An Agriculture economist, Dr Alexander Coker, says in spite of the recession, Nigeria will not experience food crisis in 2017 considering the policies of the Federal Government.
Coker spoke with the News Agency of Nigeria (NAN) on Tuesday in Abuja at an African Economic Conference with the theme, “Feed Africa through agro-allied industrialisation’’.
The conference was organised by African Development Bank (AfDB), UN Development Programme (UNDP) and UN Economic Commission for Africa (UNECA).
Coker, a Lecturer at the Federal University of Technology, Minna, said the agriculture sector had been moving up for the past six years with the kind of policies implemented in the sector.
“The issue is that the way we have been moving upward, starting from the period of Agriculture Transformation Agenda in 2011; we have really re-awakened the sector.
“We have achieved a lot, especially in the area of using technology to provide inputs for farmers.
“We were able to reach a lot of farmers to promote agro industrialisation through a Staple Crop Zone.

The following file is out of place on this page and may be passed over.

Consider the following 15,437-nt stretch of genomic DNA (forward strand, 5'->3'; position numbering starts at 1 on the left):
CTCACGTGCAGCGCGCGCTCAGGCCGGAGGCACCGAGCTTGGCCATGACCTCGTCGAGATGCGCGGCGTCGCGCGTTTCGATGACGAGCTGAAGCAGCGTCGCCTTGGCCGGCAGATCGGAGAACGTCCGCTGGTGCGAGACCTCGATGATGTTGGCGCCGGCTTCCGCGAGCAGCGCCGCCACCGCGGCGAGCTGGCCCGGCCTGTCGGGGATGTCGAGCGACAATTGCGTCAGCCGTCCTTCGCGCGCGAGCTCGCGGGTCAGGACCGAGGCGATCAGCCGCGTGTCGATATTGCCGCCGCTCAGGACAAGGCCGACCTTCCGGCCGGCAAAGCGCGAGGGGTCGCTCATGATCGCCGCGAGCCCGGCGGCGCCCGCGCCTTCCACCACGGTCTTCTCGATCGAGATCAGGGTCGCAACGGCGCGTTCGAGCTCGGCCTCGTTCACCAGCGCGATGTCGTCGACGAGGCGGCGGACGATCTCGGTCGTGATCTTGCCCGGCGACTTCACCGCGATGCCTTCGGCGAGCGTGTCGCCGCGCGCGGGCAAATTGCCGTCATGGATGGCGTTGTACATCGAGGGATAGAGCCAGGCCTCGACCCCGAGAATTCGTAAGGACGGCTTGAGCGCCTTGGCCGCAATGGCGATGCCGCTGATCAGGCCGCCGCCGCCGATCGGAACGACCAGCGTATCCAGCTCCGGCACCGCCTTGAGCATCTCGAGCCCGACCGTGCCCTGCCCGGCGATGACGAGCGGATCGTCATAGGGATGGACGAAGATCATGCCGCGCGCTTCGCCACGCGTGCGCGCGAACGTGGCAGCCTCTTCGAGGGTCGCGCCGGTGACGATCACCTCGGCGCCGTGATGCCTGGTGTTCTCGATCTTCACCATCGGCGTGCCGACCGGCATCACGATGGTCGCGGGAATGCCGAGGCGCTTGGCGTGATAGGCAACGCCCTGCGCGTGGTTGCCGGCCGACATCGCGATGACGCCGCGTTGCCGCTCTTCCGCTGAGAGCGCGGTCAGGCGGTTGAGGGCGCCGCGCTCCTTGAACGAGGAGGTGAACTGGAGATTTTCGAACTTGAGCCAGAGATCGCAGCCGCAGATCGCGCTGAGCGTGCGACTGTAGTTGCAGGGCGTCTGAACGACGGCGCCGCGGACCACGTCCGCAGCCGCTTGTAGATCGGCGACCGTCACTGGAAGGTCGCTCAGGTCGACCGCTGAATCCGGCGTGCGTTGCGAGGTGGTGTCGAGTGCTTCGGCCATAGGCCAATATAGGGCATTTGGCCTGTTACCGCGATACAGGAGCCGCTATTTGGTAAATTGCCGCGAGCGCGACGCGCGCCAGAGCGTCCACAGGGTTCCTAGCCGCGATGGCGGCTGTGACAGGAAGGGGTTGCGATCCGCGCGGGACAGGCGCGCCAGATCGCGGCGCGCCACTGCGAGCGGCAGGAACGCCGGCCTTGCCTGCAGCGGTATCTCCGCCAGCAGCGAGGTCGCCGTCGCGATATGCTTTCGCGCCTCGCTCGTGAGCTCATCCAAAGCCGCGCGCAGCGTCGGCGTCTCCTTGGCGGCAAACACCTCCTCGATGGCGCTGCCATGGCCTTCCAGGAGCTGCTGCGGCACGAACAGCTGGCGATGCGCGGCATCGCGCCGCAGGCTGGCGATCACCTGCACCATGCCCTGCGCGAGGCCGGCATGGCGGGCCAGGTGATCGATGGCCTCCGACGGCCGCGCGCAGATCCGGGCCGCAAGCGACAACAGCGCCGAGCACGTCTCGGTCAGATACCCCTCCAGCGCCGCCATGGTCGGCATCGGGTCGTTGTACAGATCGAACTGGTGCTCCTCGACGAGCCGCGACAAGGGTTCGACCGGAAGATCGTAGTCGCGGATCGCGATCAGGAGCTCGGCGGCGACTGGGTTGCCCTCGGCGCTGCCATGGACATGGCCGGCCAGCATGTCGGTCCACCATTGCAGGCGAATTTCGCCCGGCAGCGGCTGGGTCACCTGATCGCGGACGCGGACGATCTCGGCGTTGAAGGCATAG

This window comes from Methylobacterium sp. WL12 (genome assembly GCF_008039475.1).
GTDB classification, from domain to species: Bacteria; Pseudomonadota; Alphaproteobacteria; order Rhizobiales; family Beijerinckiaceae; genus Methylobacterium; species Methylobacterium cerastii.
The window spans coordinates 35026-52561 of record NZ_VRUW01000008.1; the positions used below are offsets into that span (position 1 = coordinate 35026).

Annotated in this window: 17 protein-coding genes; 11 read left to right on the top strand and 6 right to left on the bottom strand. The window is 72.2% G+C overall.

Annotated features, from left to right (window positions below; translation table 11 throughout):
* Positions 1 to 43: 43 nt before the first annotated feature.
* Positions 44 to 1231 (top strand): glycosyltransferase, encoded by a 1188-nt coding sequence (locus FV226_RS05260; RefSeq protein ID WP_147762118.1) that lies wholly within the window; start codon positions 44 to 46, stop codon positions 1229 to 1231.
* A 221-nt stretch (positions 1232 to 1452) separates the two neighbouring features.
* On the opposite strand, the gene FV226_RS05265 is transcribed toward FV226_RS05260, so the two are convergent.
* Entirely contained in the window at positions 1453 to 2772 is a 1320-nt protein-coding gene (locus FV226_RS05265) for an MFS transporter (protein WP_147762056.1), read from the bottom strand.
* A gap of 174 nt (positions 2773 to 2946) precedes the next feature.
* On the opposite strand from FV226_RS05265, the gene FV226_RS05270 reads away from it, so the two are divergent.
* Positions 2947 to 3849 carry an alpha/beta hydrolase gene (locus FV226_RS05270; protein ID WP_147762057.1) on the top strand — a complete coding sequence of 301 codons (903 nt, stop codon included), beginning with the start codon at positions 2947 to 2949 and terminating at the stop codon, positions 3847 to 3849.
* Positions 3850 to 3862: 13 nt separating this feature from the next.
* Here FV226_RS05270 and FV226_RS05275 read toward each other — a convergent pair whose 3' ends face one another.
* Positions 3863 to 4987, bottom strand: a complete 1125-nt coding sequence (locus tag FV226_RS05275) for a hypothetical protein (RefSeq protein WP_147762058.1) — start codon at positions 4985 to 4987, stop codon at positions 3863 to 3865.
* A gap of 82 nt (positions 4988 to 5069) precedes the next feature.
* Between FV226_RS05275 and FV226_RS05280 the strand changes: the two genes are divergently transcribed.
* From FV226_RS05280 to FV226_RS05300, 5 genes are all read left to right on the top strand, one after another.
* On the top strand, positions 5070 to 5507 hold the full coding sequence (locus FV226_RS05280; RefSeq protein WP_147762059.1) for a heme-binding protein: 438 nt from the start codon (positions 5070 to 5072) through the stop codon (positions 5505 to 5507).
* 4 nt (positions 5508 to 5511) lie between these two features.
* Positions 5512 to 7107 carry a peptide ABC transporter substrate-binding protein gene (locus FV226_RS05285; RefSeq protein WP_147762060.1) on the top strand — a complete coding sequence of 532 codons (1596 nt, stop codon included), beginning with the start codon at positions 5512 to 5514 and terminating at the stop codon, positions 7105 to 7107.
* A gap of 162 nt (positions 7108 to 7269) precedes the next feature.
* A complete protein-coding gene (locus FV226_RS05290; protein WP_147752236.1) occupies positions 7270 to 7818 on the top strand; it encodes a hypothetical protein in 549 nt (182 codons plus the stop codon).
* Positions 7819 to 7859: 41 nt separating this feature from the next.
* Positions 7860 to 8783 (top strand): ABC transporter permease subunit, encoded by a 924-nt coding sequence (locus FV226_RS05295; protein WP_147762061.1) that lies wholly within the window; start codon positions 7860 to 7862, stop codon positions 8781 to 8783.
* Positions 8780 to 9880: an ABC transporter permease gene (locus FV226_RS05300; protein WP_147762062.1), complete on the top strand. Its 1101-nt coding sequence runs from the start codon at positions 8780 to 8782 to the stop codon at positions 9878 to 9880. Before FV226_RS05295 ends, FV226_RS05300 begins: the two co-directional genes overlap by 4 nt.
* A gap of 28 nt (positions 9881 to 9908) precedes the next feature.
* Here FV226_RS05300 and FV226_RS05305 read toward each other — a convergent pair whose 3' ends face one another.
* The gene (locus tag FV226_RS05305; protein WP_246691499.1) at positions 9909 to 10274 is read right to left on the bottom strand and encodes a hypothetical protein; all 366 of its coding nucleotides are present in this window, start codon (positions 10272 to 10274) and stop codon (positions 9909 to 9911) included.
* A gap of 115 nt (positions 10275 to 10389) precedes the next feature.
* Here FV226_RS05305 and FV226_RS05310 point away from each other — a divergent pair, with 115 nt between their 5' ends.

“If we follow up with consistent policies on some of the initial interventions, Nigeria will not experience food crisis,’’ Coker said.
He described the current policies of the government as positive.
“I am happy with what the current administration has done. They have come with a roadmap to look at the gap from Transformation Agenda, trying to build on it.’’
He, however, admitted that investment in the sector would not be enough to achieve food security.
The expert said it was imperative to invest in the sector as articulated in the 2003 Maputo Declaration on Agriculture and Food Security.
The Maputo Declaration was launched as a response to the stagnation of African agriculture.
The signatories to the declaration agreed that 10 per cent of public expenditure should be spent on agriculture in an effort to increase agricultural productivity.
According to him, Nigeria will not experience food shortage even if it has not met up with the declaration.
“When you have a scenario when you have a lot of overhead and there are other competing sectors, how do you want to achieve 10 per cent in agriculture?
“What is going into agriculture is so minimal that may not be able to cause the changes we desire but there are other interventions that will help to fill the gaps.
“Some of these development inventions are already going on in Nigeria; the only problem is that the interventions have not been able to link or support the sector effectively.’’
The expert, however, called on the stakeholders to support the effort of the government as government could not do it alone.
He said there should be innovative approach to financing to boost food security in the country.